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How to Improve Your Grip Strength & Wrist Mobility: The 6 Best Exercises

Do you find your grip a limiting factor in the gym (I see you chin-ups and deadlifts)?

Or in everyday life (looking at you, pickle jars)?

If so, don’t worry! We’ve got a handle on this (pun 100% intended).

As the lead trainer of our 1-on-1 Online Coaching Program, I’m going to outline a number of helpful, handy (sigh) stretches and exercises to help eliminate pain and build you some powerful, useful hands and a strong grip.

The importance of grip strength (and basic “grips”).
Grip strength exercises to do in the gym (VIDEO).
How to improve grip strength at the office.
How to improve grip strength at home.
Now, it goes without saying that the hands and forearms are anatomically complicated areas.

I am also not your mother, or your doctor. If anything in the article below causes pain, or your pain is not alleviated by these stretches – call in the pros!

See a physical therapist or sports massage practitioner.

Why Grip Strength And WRist Mobility Is So Important: Basic Holds.
Grip strength is crucial for exercises like the deadlift
We use our hands for EVERYTHING.

Whether it’s everyday tasks like carrying groceries, opening jars, and lifting suitcases, or gym-related activities like chin-ups, rows, and deadlifts.

Of course, you probably also type at your computer for hours – with resulting aches and pains at the end of the workday.

Guess what?

Stretching out the hands and building up a strong grip can help in all of those areas.

A strong grip has even been correlated to lower mortality rates – and you can also imagine the usefulness of a stronger grip for aging individuals if they happen to slip.

Our point is that it’s always better to have a stronger grip!

This is a favorite area of expertise for me. I’ve worked my grip for years and years, and have even won some grip competitions:

Jim won the local grip strength competition
In fact, I’m currently typing this one-handed while squeezing coal into diamonds with my other hand.

Not really, but I promise my grip strength is above average.

SO WHERE TO START?

The hands are complex, and training them can seem just as complicated.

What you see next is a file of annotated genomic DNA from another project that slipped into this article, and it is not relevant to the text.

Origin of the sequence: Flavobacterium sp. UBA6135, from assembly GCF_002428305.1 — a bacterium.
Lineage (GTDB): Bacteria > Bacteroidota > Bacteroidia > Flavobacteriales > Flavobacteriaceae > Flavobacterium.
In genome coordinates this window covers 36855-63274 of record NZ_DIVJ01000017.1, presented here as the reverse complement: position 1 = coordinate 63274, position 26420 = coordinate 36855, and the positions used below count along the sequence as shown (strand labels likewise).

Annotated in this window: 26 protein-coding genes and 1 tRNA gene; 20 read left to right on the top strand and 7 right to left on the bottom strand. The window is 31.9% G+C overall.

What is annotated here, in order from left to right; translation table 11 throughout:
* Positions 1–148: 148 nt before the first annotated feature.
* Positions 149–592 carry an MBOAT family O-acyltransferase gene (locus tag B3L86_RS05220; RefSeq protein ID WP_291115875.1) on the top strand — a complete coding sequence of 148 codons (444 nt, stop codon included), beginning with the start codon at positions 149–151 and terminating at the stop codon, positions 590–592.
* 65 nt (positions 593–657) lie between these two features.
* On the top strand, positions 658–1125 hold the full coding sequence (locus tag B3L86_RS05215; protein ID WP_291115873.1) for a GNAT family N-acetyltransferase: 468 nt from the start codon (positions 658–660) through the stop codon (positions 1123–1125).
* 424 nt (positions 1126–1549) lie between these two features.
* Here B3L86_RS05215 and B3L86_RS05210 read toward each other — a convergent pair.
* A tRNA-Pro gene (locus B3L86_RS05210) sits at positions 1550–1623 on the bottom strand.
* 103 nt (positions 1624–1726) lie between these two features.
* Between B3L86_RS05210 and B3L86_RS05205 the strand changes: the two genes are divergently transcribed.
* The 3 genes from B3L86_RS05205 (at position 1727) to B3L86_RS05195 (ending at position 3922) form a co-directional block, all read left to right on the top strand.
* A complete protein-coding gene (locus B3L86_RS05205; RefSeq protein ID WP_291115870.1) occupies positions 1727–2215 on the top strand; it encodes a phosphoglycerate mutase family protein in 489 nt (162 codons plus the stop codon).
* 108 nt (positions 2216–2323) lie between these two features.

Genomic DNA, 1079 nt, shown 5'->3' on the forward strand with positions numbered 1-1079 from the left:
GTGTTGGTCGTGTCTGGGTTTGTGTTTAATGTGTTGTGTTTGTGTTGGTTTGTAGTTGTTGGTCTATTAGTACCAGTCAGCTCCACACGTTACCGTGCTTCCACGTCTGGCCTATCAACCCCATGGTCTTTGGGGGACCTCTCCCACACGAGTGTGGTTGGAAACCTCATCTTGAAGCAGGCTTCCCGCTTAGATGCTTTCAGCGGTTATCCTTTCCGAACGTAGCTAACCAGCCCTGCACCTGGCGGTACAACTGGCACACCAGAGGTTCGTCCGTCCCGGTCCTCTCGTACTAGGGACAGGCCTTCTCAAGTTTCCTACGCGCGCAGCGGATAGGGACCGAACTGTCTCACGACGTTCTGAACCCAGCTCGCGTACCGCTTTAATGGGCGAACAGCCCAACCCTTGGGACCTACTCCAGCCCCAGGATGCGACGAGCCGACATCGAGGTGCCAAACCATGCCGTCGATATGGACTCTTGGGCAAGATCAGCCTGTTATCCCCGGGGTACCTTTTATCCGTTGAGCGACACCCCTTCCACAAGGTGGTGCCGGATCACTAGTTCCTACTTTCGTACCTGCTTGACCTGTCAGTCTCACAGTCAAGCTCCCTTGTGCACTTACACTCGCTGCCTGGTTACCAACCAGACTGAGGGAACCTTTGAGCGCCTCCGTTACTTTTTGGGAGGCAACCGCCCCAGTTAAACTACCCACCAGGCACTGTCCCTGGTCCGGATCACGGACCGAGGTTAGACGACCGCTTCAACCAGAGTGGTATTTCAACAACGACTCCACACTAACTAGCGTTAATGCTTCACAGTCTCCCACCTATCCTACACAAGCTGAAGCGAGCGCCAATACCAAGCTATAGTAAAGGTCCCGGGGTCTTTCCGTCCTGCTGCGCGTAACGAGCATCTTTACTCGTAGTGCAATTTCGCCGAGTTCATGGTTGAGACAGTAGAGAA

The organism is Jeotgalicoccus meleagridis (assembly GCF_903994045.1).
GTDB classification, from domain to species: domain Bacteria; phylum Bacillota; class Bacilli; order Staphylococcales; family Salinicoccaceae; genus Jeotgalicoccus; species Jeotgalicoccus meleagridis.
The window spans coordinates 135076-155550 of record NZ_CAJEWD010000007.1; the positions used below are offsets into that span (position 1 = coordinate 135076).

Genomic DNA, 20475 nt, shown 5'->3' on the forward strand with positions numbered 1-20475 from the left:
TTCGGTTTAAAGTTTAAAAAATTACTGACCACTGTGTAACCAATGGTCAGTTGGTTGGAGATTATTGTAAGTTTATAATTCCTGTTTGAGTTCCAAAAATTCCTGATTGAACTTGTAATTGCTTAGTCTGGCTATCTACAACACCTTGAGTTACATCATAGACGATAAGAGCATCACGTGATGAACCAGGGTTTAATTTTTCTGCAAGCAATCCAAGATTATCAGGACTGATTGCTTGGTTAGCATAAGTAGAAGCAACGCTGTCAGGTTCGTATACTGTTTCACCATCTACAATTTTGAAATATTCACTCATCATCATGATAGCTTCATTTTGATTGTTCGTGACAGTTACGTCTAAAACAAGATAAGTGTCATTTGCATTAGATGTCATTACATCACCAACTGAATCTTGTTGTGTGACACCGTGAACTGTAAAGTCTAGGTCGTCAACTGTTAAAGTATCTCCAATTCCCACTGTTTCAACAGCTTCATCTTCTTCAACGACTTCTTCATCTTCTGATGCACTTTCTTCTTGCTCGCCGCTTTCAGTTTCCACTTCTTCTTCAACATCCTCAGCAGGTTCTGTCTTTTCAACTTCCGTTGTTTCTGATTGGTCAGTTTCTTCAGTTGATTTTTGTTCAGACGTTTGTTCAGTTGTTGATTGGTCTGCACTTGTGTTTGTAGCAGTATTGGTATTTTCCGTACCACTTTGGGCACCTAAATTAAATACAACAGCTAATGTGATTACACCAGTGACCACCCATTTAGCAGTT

We’ll simplify matters a bit and you can categorize the grip exercises into the following general types:

1) CRUSH

You can improve your grip strength with captains of crush grip crushers
This is what you probably think of when you think of a “strong grip”. This is the whole hand closing in around something. A strong handshake. None of that dead-fish handshake stuff!

2) PINCH

Try the pinching movement to improve grip strength
Think of making an alligator mouth with your hands, and chomping down. In this grip, there tends to be a lot more work/stress on the thumb. This is important to work, as the thumb is a vital part of a strong grip!

3) SUPPORT

Can you hang from a bar? You can train this to improve grip strength
This is similar to crush, but rather than the ability to close, this type of grip tests the ability to hold.

4) EXTENSION

You can do hand extensions to balance your grip training
Every action has an opposite reaction, right? This type of grip work is all about strengthening the opposing muscles. We were built to grab and hold onto things, so these muscles will not be as strong.

5) WRIST WORK

Someone doing wrist mobility exercises with pvc pipe.
Taken from torokhtiy.

Wrist movement and wrist stability is the focus here. In order to be able to transfer energy from the body through the hands (for opening those pickle jars) we need to make sure every link in the chain is strong.

PUTTING IT ALL TOGETHER

When putting together a grip routine of your own, it’s a good idea to cycle through these different types of grips over the course of the week, in order to work different muscles and different angles.

If you have to pick just a few, I’d put my money on stretches, crushing, and extension to get your hands strong and keep them healthy!

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